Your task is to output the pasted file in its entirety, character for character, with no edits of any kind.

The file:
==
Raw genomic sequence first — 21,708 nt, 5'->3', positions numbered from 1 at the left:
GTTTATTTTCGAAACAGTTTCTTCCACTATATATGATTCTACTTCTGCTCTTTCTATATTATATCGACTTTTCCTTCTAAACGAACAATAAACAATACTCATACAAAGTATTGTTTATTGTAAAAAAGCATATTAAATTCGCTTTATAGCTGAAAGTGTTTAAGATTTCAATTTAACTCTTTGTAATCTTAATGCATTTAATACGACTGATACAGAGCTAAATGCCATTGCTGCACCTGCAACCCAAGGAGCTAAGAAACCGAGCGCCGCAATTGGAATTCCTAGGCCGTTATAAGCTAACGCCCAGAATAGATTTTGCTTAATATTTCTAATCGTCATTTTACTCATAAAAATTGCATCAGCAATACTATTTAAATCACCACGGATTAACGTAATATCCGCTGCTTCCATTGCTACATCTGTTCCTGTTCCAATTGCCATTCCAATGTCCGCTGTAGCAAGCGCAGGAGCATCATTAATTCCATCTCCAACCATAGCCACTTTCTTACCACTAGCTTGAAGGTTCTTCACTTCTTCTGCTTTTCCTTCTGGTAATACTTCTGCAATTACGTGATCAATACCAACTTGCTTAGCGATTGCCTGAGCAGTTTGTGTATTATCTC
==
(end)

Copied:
Raw genomic sequence first — 21,708 nt, 5'->3', positions numbered from 1 at the left:
GTTTATTTTCGAAACAGTTTCTTCCACTATATATGATTCTACTTCTGCTCTTTCTATATTATATCGACTTTTCCTTCTAAACGAACAATAAACAATACTCATACAAAGTATTGTTTATTGTAAAAAAGCATATTAAATTCGCTTTATAGCTGAAAGTGTTTAAGATTTCAATTTAACTCTTTGTAATCTTAATGCATTTAATACGACTGATACAGAGCTAAATGCCATTGCTGCACCTGCAACCCAAGGAGCTAAGAAACCGAGCGCCGCAATTGGAATTCCTAGGCCGTTATAAGCTAACGCCCAGAATAGATTTTGCTTAATATTTCTAATCGTCATTTTACTCATAAAAATTGCATCAGCAATACTATTTAAATCACCACGGATTAACGTAATATCCGCTGCTTCCATTGCTACATCTGTTCCTGTTCCAATTGCCATTCCAATGTCCGCTGTAGCAAGCGCAGGAGCATCATTAATTCCATCTCCAACCATAGCCACTTTCTTACCACTAGCTTGAAGGTTCTTCACTTCTTCTGCTTTTCCTTCTGGTAATACTTCTGCAATTACGTGATCAATACCAACTTGCTTAGCGATTGCCTGAGCAGTTTGTGTATTATCTC